Since the fall of Vicksburgh, and the breaking up of large parts of Price's and Marmaduke's armies, great numbers of rebel soldiers, whose families live in Western Missouri, have returned, and being unable or unwilling to live at home, have joined the bands of guerrillas infesting the border. Companies, which before this summer mustered but twenty or thirty, have now grown to fifty or one hundred. All the people of the country, through fear or favor, feed them, and rarely any give information as to their movements. Having all the inhabitants, by good will or compulsion, thus practically their friends, and being familiar with the fastnesses of a country wonderfully adapted by nature to guerrilla warfare, they have been generally able to elude the most energetic pursuit. When assembled in a body of several hundred, they scatter before an inferior force, and when our troops scatter in pursuit, they reassemble to fall on an exposed squad, or a weakened post, or a defenceless strip of the border. I have had seven stations on the line from which patrols have each night and each day traversed every foot of the border for ninety miles. The troops you have been able to spare [517] me out of the small forces withheld by you from the armies of Generals Grant, Steel, and Blunt numbering less than three thousand officers and men for duty, and having over twenty-five separate stations or fields of operations throughout the district, have worked hard, and (until this raid) successfully in hunting down the guerrillas and protecting the stations and the border. They have killed more than a hundred of them in petty skirmishes and engagements between the eighteenth of June and the twentieth instant.

On the twenty-fifth instant I issued an order requiring all residents of the counties of Jackson, Cass, Bates, and that part of Vernon included in this district, except those within a mile of the limits of the military stations and the garrisoned towns, and those north of Bush Creek and west of Big Blue, to remove from their present places of residence within fifteen days from that date — those who proved their loyalty to be allowed to move out of the district or to any military station in it, or to any part of Kansas west of the border counties — all others to remove out of the district.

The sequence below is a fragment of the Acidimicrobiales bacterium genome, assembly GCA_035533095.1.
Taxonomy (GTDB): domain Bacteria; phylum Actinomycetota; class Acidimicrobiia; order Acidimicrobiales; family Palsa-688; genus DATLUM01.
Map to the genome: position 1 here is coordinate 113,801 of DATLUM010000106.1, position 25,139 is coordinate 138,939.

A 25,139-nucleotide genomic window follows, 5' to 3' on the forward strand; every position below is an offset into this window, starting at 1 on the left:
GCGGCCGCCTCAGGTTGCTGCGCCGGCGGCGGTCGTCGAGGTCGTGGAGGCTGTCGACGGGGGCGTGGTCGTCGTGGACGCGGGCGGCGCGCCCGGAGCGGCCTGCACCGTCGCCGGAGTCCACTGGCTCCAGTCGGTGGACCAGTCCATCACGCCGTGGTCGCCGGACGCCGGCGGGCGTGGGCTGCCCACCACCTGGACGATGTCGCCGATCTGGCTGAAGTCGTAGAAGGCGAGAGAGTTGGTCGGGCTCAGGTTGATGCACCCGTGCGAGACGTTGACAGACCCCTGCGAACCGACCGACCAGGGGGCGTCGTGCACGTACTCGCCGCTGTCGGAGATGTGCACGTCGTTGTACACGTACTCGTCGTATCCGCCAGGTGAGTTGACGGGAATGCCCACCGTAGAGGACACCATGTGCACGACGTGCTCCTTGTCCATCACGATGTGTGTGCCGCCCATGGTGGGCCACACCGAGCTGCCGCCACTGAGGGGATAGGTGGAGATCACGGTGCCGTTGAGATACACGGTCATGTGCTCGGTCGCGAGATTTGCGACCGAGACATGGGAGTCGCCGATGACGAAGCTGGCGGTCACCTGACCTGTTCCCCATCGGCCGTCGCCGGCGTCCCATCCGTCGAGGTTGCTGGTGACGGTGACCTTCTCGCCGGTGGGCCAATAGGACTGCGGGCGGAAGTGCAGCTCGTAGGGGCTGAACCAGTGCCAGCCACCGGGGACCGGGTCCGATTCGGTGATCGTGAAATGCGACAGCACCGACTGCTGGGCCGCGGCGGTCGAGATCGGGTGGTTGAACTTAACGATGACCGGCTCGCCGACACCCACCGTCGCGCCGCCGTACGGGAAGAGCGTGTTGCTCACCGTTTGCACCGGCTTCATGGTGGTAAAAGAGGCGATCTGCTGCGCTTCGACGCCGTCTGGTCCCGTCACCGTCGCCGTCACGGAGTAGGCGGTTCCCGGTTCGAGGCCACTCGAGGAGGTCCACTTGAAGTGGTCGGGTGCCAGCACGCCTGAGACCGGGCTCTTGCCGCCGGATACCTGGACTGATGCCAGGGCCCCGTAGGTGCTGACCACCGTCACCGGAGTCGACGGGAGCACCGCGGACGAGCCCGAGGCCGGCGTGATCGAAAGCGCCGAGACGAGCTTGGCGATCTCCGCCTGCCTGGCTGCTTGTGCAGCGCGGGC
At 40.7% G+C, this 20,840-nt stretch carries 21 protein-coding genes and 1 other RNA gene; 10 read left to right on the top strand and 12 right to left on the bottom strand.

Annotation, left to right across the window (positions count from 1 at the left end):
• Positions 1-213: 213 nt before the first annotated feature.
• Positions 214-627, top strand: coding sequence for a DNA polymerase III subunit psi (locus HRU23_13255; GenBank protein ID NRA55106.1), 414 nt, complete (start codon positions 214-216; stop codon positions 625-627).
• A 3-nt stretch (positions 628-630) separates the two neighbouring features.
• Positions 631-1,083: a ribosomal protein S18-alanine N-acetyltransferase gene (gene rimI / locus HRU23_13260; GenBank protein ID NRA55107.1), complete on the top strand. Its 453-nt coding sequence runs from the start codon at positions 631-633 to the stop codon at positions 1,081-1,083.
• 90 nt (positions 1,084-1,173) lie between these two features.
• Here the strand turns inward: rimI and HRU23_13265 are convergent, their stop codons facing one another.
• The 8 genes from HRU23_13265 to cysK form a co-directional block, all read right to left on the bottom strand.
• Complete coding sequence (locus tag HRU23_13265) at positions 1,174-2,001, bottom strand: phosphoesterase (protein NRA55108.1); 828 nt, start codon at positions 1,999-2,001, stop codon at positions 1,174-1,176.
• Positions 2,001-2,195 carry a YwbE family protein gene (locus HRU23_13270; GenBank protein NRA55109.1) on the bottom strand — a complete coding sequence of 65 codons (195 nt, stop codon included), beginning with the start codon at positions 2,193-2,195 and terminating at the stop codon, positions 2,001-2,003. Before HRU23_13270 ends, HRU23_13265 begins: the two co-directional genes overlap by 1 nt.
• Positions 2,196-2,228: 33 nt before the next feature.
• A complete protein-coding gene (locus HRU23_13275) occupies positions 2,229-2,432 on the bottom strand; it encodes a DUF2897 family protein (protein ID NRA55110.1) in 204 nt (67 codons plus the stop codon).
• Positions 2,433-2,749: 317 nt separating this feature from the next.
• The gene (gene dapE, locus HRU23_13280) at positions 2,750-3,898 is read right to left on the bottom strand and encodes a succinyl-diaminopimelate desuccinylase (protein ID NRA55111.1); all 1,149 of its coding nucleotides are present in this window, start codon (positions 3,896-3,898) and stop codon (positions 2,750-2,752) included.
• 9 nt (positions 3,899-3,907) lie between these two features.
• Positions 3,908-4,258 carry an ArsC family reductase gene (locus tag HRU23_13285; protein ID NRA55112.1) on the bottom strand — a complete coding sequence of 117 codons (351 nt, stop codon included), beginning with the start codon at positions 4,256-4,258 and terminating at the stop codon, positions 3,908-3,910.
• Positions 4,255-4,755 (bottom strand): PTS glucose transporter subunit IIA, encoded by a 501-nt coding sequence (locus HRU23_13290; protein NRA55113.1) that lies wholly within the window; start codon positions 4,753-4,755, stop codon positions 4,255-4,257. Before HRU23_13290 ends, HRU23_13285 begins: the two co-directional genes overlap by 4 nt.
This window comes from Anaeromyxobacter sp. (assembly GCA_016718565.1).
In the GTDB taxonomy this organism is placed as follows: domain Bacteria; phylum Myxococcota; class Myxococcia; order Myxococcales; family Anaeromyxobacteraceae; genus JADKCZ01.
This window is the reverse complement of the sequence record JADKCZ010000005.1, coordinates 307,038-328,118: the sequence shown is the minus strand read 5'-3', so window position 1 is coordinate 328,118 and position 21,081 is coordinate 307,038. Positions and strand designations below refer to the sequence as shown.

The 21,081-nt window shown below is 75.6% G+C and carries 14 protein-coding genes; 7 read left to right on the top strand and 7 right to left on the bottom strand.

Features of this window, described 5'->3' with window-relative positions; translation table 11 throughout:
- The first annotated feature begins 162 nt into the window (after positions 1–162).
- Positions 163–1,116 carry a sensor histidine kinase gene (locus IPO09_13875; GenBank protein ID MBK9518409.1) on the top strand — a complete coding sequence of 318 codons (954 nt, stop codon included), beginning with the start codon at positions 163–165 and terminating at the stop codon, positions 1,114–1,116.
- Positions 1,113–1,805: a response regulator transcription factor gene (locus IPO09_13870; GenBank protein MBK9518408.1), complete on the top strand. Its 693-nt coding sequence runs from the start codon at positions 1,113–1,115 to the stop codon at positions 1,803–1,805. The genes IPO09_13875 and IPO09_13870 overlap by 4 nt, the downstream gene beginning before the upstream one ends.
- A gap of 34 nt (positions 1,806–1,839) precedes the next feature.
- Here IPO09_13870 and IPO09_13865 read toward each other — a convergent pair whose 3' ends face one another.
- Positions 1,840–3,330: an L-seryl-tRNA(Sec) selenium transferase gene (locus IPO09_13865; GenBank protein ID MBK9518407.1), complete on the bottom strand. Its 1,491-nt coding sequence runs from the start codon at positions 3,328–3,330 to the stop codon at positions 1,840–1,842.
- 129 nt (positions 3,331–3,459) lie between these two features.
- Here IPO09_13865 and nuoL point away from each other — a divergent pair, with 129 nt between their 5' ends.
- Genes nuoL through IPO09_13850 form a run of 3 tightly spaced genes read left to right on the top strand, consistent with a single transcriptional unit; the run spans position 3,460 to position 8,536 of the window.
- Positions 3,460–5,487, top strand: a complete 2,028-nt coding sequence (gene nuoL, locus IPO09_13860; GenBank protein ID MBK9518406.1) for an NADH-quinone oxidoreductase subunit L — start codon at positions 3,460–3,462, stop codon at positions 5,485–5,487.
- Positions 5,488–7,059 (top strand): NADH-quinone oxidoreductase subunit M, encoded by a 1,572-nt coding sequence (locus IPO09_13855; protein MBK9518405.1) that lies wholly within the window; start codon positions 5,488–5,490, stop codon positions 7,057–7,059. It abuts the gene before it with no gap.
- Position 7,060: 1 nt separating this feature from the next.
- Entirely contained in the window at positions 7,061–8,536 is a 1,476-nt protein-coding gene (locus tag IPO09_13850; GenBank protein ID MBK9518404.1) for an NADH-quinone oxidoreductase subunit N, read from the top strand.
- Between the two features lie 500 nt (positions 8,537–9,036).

When the war broke out, the district to which this order applies was peopled by a community three fourths of whom were intensely disloyal. The avowed loyalists have been driven from their farms long since, and their houses and improvements generally destroyed. They are living in Kansas, and at military stations in Missouri, unable to return to their homes. None remain on their farms but rebel and neutral families, and practically the condition of their tenure is that they shall feed, clothe, and shelter the guerrillas, furnish them information, and deceive or withhold information from us. The exceptions are few — perhaps twenty families in those parts of the counties to which the order applies. Two thirds of those who left their families on the border and went to the rebel armies have returned. They dare not stay at home, and no matter what terms of amnesty may be granted, they can never live in the country except as brigands; and so long as their families and associates remain, they will stay until the last man is killed, to ravage every neighborhood of the border. With your approval, I was about adopting before this raid measures for the removal of the families of the guerrillas and of known rebels, under which two thirds of the families affected by this order would have been compelled to go. That order would have been most difficult of execution, and not half so effectual as this. Though this measure may seem too severe, I believe it will prove not inhumane, but merciful to the non-combatants affected by it. Those who prove their loyalty will find houses enough at the stations, and will not be allowed to suffer for want of food. Among them there are but few dissatisfied with the order, notwithstanding the present hardship it imposes. Among the Union refugees it is regarded as the best assurance they have ever had of a return to their homes, and permanent peace there.

To obtain the full military advantages of this removal of the people, I have ordered the destruction of all grain and hay, in shed or in the field, not near enough to military stations for removal there. I have also ordered from the towns occupied as military stations, a large number of persons either openly or secretly disloyal, to prevent the guerrillas getting information of the townspeople, which they will no longer be able to get of the farmers. The execution of these orders will possibly lead to a still fiercer and more active struggle, requiring the best use of the additional troops the General Commanding has sent me, but will soon result, though with much unmerited loss and suffering, in putting an end to this savage border war.

I am, Colonel, very respectfully, your obedient servant,

Thomas Ewing, Jr., Brigadier-General.

1 see Doc. 162, page 495, ante.